Blackfin blackout

Blackfin tuna keep bluewater anglers busy in summer

With yellowfin tuna missing from most of the Carolinas’ offshore waters during the summer, bluewater fishermen are learning that blackfin tuna aren’t such a bad substitute.

Four hours out of Hatteras Landing Marina, Bruce Armstrong Jr. saw something from the bridge of his charterboat, the Sea Angel. Birds were circling about a half-mile off the stern of another boat.

“That’s tuna,” Armstrong shouted. He turned the boat’s wheel to head in the direction of the action. Before he got there, he instructed the anglers in the boat’s cabin to get ready for action.

Fifteen minutes later, a half-dozen blackfin tuna were in the fishbox. And Armstrong was trolling back and forth over what he determined to be an underwater rock pile about 70 feet in elevation, picking up a fish or two on every pass.

Two hours after the action started, Armstrong pointed the Sea Angel back toward Hatteras Inlet with 27 blackfin tuna and a couple of stray dolphin on ice. A great spring or fall day in the bluewater.

But this is July

Except that it was in the dead of July. And that’s not normally considered a don’t-miss fishing time for offshore anglers. Not even off North Carolina’s Outer Banks.

And for that, we can thank the blackfin tuna. This is the football-shaped and football-sized cousin of the more popular yellowfin, the tuna of choice along the North Carolina coast.

Except that for the past 10 years of so, yellowfins have rarely ventured south of Diamond Shoals northeast of Hatteras. That’s especially true after Memorial Day.

“The yellowfins are here in April and early May. But after Memorial Day, south of the shoals, you don’t catch yellowfin all summer except for an occasional fish. The yellowfins get north of the shoals, in that blended water with the Labrador current (and Gulf Stream),” said Armstrong. He took over the Sea Angel several years ago from his father. “The blackfin show up in April. The biggest ones come earlier in the year, but the smaller ones stay here all summer, up to 15 pounds.

“They have replaced yellowfins as our summertime tuna. Hatteras has always been known for dolphin and always will be. But these tuna are great for our fishery.”

Trolling is the key to blackfin tuna

Blackfin tuna occupy a big spot in bluewater anglers’ fish boxes during the summer in both Carolinas.

Armstrong and captains out of a handful of Hatteras marinas have made blackfin tuna a big part of their summer plans. He spends a lot of time between 35 and 40 miles south of Hatteras Inlet, fishing around popular offshore spots. These include the Rockpile and Triple Zeros, and along spots identified by old LORAN coordinates: the 890 rocks, the 980 and 990 lines.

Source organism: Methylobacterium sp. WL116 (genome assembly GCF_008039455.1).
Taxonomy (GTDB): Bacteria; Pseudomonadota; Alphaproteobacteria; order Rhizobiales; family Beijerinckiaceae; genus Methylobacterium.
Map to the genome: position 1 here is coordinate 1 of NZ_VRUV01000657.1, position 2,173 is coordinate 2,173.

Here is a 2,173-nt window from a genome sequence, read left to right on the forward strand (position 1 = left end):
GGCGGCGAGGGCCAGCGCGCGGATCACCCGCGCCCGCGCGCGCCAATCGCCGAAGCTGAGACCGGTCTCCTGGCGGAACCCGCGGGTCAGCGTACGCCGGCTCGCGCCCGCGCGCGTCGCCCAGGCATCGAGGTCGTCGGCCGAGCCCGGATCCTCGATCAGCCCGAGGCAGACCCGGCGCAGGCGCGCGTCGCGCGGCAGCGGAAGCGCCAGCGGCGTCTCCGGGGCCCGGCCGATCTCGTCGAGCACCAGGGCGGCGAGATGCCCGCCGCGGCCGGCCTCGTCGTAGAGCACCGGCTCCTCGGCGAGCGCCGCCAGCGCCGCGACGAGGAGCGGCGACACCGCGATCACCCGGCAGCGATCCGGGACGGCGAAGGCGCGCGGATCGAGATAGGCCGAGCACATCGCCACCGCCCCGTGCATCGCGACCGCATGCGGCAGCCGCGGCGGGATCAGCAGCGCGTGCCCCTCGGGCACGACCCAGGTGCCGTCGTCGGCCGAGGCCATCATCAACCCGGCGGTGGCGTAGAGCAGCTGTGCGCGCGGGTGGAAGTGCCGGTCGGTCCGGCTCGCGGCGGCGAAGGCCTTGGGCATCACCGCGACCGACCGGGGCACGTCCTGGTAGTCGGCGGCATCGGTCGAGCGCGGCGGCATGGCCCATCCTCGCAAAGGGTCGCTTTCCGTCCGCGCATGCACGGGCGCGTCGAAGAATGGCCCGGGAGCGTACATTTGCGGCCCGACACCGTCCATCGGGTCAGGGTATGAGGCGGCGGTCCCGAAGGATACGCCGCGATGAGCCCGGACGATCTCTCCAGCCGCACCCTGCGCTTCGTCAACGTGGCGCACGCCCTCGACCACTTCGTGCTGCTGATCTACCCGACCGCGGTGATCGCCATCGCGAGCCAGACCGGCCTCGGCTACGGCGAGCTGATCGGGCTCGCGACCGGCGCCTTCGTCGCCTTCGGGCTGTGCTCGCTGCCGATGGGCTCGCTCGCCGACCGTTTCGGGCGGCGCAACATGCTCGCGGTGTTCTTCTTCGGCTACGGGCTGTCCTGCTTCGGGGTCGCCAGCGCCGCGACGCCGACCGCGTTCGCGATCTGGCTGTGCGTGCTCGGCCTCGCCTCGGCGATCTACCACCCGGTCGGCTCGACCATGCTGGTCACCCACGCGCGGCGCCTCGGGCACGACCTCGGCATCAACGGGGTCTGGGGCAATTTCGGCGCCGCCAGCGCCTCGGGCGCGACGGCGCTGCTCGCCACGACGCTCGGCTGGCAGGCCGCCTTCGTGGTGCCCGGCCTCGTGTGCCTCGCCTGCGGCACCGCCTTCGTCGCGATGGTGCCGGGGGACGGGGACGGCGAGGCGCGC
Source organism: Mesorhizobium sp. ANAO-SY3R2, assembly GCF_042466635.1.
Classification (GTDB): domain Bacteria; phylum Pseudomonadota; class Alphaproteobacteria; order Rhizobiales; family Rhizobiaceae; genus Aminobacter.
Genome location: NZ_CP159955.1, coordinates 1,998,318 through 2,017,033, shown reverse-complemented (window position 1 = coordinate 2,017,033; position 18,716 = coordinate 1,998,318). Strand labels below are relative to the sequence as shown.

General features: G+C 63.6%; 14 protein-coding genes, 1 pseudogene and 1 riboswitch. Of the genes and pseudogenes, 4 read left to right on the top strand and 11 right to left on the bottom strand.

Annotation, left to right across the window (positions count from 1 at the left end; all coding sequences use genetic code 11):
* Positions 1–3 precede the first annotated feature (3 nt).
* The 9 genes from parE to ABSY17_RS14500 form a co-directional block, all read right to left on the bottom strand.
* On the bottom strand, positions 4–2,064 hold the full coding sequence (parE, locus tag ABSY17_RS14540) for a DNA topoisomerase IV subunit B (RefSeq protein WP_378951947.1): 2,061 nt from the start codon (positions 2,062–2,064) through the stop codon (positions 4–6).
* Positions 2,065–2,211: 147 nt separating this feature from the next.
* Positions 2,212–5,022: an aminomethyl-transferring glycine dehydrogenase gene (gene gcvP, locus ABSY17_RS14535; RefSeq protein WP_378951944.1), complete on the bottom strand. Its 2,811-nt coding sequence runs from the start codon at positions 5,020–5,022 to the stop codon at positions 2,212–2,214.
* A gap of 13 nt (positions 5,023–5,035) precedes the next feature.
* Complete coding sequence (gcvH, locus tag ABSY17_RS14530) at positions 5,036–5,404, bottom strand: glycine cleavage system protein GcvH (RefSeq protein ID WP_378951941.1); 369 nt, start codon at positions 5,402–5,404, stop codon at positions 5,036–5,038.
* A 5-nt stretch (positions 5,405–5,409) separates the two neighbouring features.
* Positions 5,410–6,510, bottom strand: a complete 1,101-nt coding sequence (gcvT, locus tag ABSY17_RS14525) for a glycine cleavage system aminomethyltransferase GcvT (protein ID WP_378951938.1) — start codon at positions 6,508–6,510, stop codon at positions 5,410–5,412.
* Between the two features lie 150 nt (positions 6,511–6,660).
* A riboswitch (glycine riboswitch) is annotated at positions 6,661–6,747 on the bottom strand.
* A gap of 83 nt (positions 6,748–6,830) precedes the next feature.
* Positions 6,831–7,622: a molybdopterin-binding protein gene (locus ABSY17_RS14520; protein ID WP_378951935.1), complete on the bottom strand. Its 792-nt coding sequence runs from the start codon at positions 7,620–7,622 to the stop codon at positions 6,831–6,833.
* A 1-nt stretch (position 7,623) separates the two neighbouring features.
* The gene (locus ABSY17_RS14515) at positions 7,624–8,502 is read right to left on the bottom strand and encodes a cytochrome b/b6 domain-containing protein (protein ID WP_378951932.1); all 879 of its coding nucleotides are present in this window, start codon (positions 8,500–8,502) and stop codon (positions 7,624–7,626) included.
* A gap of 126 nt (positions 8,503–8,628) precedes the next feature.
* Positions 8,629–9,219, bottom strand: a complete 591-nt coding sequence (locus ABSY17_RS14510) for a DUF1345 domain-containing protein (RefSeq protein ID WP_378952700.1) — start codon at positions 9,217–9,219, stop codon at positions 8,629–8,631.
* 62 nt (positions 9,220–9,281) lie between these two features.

“You usually find them around some kind of bait, probably flying fish. You’ll also catch some skipjack tuna mixed in with them, especially around rocks,” Armstrong said. “You can watch and see ’em busting in front of the boat or to the sides.”

Armstrong normally trolls a mixed spread of ballyhoo and sea witches, plus some squid and teasers. When he knows blackfin are in the area, he’ll replace every lure in his spread of seven or eight rods with Green Machines, small, green squid, fished behind trolling birds of various sizes. On the biggest birds, he’ll run two Green Machines, calling it a “Double Trouble.”

Summertime blackfin range from 6 to 20 pounds

“I will use small, medium or large Green Machines behind birds or squid chains,” Armstrong said. “The biggest bird, 15 inches, I’ll drop off two leaders of 100-pound fluorocarbon, 6- and 10-foot leaders, and clip them to the back of the birds. We catch a lot of doubles that way.

“I’ll troll at about 5 knots. If I’m going against the current, I might be only moving 3 knots. When we get one (blackfin) on, I’ll slow down. Then I’ll have the fishermen jig all the rods and get the rest of them up to the surface. It’s best to keep the boat moving and leave the rods in the holders when they start popping up.”

Armstrong said most of the summer blackfin are literally “football tuna” — anywhere from 6 to 10 pounds. About one out of every half-dozen or so will be bigger, pushing 15 or 20 pounds.


HOW TO GET THERE — Hatteras is on NC 12 at the southern end of the Outer Banks, just across Hatteras Inlet from Ocracoke Island, about 50 miles south of Nags Head

WHEN TO GO — Blackfin tuna, along with dolphin, make up the lion’s share of the summer offshore catch out of Hatteras. The biggest fish are around in late spring, along with bigger yellowfin tuna, which virtually disappear south of Diamond Shoals, after Memorial Day. Plenty of 6- to 12-pound school tuna are caught through the summer.

BEST TECHNIQUES — Troll with a spread of small Green Machines behind a trolling bird or a squid chain. Add in ballyhoo on bright-colored sea witches to tempt any dolphin you run into.

FISHING INFO/GUIDES — Bruce Armstrong, Sea Angel (252-904-7385); Hatteras Landing Marina, 252-986-2077; Hatteras Harbor Marina, 252-986-2166; Teach’s Lair Marina, 252-986-2460; Oden’s Dock, 252-986-2555. See also Guides and Charters in Classifieds.

ACCOMMODATIONS — Dare County Visitors Bureau, 877-629-4386,

MAPS — Capt. Segull’s Nautical Charts, 888-473-4855,; Sealake Fishing; Guides, 800-411-0185,; Maps Unique, 910-458-9923,

Click here to read about the North Carolina state record blackfin tuna.

About Dan Kibler 887 Articles
Dan Kibler is the former managing editor of Carolina Sportsman Magazine. If every fish were a redfish and every big-game animal a wild turkey, he wouldn’t ever complain. His writing and photography skills have earned him numerous awards throughout his career.